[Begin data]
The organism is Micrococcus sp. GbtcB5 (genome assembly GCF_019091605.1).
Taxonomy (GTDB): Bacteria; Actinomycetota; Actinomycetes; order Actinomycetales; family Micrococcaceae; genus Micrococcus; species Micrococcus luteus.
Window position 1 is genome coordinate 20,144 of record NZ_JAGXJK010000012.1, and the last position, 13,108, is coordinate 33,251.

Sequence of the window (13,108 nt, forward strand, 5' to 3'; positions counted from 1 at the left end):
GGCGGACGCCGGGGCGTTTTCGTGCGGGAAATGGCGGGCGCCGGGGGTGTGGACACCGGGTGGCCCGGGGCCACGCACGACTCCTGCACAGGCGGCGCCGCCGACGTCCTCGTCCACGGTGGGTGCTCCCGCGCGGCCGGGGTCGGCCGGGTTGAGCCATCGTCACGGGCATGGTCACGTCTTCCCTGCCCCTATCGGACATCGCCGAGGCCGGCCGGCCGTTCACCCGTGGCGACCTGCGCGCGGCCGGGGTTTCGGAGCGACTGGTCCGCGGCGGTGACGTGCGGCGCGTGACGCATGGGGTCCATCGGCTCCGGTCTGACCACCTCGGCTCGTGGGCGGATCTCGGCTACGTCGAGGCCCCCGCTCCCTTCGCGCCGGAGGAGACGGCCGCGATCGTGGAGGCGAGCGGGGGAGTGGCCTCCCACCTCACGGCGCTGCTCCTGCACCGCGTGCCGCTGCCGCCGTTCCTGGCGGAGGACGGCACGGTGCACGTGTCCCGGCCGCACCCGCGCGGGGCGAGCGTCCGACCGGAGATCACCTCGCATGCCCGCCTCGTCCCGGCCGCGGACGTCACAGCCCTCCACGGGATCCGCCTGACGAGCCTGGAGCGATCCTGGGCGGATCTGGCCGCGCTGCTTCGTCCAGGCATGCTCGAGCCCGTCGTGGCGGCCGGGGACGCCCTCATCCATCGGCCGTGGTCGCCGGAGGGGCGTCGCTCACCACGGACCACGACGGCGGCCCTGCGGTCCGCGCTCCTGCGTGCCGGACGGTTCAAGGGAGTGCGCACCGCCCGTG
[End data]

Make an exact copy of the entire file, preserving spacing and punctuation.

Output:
The organism is Micrococcus sp. GbtcB5 (genome assembly GCF_019091605.1).
Taxonomy (GTDB): Bacteria; Actinomycetota; Actinomycetes; order Actinomycetales; family Micrococcaceae; genus Micrococcus; species Micrococcus luteus.
Window position 1 is genome coordinate 20,144 of record NZ_JAGXJK010000012.1, and the last position, 13,108, is coordinate 33,251.

Sequence of the window (13,108 nt, forward strand, 5' to 3'; positions counted from 1 at the left end):
GGCGGACGCCGGGGCGTTTTCGTGCGGGAAATGGCGGGCGCCGGGGGTGTGGACACCGGGTGGCCCGGGGCCACGCACGACTCCTGCACAGGCGGCGCCGCCGACGTCCTCGTCCACGGTGGGTGCTCCCGCGCGGCCGGGGTCGGCCGGGTTGAGCCATCGTCACGGGCATGGTCACGTCTTCCCTGCCCCTATCGGACATCGCCGAGGCCGGCCGGCCGTTCACCCGTGGCGACCTGCGCGCGGCCGGGGTTTCGGAGCGACTGGTCCGCGGCGGTGACGTGCGGCGCGTGACGCATGGGGTCCATCGGCTCCGGTCTGACCACCTCGGCTCGTGGGCGGATCTCGGCTACGTCGAGGCCCCCGCTCCCTTCGCGCCGGAGGAGACGGCCGCGATCGTGGAGGCGAGCGGGGGAGTGGCCTCCCACCTCACGGCGCTGCTCCTGCACCGCGTGCCGCTGCCGCCGTTCCTGGCGGAGGACGGCACGGTGCACGTGTCCCGGCCGCACCCGCGCGGGGCGAGCGTCCGACCGGAGATCACCTCGCATGCCCGCCTCGTCCCGGCCGCGGACGTCACAGCCCTCCACGGGATCCGCCTGACGAGCCTGGAGCGATCCTGGGCGGATCTGGCCGCGCTGCTTCGTCCAGGCATGCTCGAGCCCGTCGTGGCGGCCGGGGACGCCCTCATCCATCGGCCGTGGTCGCCGGAGGGGCGTCGCTCACCACGGACCACGACGGCGGCCCTGCGGTCCGCGCTCCTGCGTGCCGGACGGTTCAAGGGAGTGCGCACCGCCCGTG